- Beretta leaves Maryland over gun laws, heads for Tennessee
- Neal Boortz defends Hillary Clinton for representing child rapist
- House task force to recommend National Guard on border, faster deportations
- Top federal judge uses pizza to explain complex Obamacare situation
- Obama, Biden overhaul job training programs
- Drought-plagued Californians turn to paint to keep lawns green
- ISIL now forcing Iraqi shopkeepers to veil mannequins in Mosul
- 11 parents of Nigeria’s abducted girls die
- Genetic mapping triggers new hope on schizophrenia
- Turkish P.M. Erdogan won’t speak to Obama, but he’ll take calls from Biden
Jepsen drops Boy Scouts event over gay rights
Question of the Day
NASHVILLE, TENN. (AP) - Carly Rae Jepsen is canceling her performance at the national Boy Scouts of America Jamboree because of the organization’s exclusion of gays.
Jepsen, the Canadian pop singer best known for the inescapable hit “Call Me Maybe,” made the announcement Tuesday on Twitter.
“I always have and will continue to support the LGBT community on a global level,” she wrote, “… and stay informed on the ever changing landscape in the ongoing battle for gay rights in this country and across the globe.”
Rock band Train also has taken a stand, but pursued a different tack in a post on its website Friday. The group asked the BSA to reconsider its policy rather than immediately pull out of the July gathering in West Virginia. The event, held once every four years, is expected to draw more than 45,000 scouts and adults.
Members of Train said Friday in a message on their website that they were unaware of the policy barring gay scouts and adult leaders from participating in the organization before agreeing to perform.
“Train strongly opposes any kind of policy that questions the equality of any American citizen,” the statement said. “We have always seen the BSA as a great and noble organization. We look forward to participating in the Jamboree this summer, as long as they make the right decision before then.”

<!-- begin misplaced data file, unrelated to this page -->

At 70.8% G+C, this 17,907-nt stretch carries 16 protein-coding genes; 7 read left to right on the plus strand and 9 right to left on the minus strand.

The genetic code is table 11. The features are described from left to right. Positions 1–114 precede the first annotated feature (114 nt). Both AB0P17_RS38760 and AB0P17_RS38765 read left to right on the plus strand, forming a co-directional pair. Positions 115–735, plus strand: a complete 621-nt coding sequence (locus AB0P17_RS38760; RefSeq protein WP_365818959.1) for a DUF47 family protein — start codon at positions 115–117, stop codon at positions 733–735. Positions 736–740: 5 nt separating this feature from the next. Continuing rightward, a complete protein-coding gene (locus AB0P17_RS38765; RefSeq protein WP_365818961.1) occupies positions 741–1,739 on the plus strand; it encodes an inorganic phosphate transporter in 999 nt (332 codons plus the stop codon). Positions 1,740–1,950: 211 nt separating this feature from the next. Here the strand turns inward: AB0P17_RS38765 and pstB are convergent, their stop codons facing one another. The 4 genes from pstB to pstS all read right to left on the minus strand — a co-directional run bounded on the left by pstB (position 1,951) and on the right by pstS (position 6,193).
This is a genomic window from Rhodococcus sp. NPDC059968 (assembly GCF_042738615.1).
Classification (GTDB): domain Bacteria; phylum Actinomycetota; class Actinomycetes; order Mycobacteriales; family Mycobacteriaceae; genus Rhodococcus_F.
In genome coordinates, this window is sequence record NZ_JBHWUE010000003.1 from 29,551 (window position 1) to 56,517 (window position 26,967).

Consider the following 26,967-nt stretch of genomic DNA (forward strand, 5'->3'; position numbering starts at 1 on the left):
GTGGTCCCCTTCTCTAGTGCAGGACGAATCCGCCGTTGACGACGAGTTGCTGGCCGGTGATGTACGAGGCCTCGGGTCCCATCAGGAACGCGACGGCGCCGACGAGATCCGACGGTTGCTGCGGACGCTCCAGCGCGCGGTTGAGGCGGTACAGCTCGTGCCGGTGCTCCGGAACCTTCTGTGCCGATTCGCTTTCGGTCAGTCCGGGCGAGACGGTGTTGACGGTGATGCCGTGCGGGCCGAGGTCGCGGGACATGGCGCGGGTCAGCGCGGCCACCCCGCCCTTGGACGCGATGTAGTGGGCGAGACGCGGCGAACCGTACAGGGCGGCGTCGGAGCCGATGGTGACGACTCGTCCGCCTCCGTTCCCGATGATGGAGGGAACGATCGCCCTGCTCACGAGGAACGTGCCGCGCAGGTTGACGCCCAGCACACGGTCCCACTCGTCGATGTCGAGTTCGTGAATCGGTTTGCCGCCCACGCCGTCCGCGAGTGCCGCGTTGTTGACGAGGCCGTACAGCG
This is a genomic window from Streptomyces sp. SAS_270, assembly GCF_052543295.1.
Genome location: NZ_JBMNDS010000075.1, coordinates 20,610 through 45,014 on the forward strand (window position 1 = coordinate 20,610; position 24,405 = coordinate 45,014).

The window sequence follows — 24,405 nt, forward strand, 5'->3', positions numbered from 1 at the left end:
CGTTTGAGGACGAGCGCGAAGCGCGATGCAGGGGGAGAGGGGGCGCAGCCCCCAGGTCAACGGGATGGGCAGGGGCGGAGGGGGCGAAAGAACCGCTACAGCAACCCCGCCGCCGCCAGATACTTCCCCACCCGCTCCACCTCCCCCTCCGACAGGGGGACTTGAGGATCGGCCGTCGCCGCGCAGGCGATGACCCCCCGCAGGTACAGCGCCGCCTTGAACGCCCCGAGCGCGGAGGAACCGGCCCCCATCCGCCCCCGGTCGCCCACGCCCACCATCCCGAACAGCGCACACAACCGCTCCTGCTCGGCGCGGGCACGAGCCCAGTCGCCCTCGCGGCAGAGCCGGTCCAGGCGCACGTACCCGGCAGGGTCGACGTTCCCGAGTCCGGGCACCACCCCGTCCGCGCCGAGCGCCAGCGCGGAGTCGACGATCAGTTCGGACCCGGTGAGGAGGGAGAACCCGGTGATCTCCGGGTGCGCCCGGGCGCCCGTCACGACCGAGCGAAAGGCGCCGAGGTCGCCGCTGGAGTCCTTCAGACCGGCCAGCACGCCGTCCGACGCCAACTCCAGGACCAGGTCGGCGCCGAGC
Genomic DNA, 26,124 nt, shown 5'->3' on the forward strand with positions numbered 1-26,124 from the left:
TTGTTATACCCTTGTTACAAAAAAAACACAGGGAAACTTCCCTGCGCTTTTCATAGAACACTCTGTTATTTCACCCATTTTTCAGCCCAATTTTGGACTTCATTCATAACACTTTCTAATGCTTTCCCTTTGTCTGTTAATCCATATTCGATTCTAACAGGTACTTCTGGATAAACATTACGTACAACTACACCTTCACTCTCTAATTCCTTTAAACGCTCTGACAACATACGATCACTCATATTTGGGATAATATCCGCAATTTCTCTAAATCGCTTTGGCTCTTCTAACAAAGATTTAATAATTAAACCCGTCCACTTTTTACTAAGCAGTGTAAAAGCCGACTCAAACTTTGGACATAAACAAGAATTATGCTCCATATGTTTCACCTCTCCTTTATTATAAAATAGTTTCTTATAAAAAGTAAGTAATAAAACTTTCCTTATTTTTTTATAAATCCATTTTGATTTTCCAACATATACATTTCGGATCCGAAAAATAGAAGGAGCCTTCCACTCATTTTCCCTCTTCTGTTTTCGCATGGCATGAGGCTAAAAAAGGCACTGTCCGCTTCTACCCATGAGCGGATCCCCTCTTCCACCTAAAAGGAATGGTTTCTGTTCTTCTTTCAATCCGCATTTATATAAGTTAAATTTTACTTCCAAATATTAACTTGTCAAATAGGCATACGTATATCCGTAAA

Deron Smith, publicity director for the BSA, says the organization is moving forward with plans for the Jamboree.
“We appreciate everyone’s right to express an opinion and remain focused on delivering a great Jamboree program for our Scouts,” Smith wrote in an email. Smith was unaware of any other performers scheduled to participate in the event.
“Carly Rae Jepsen and Train’s decisions not only send the right message to the BSA, but remind LGBT young people that they are supported and accepted,” said Rich Ferraro, GLAAD’s vice president of communications, in a statement.
Ferraro said in an email that Jepsen and Train were alerted to the Boy Scouts’ regulation through the efforts of Eagle Scout Derek Nance, whose petition at change.org asked them to change their mind about playing the jamboree. Nance, who says he is gay, gathered 62,000 signatures, each of which spurred an email to the artists’ management.
Follow AP Music Writer Chris Talbott: http://twitter.com/Chris_Talbott.
TWT Video Picks
The president could pay the full price for ignoring Congress
- David Perdue defeats Jack Kingston in Georgia Republican Senate primary runoff
- IRS seeks help destroying another 3,200 computer hard drives
- D.C. appeals panel deals big blow to Obamacare subsidies
- Beretta moving to Tennessee over Maryland gun laws
- 'Straight White Guy Festival' supposedly set for Ohio park
- Gen. James Amos, Marine Corps commandant, slams Obama's handling of Iraq
- DEACE: How to go from civil rights icon to bigot in one quote
- LYONS: Small-arms treaty, big Second Amendment threat
- EDITORIAL: Obamacare in intensive care
- PRUDEN: A deadly enemy within exacerbating immigration crisis
Obama's biggest White House 'fails'
Celebrities turned politicians
Athletes turned actors
20 gadgets that changed the world
Fighting in Iraq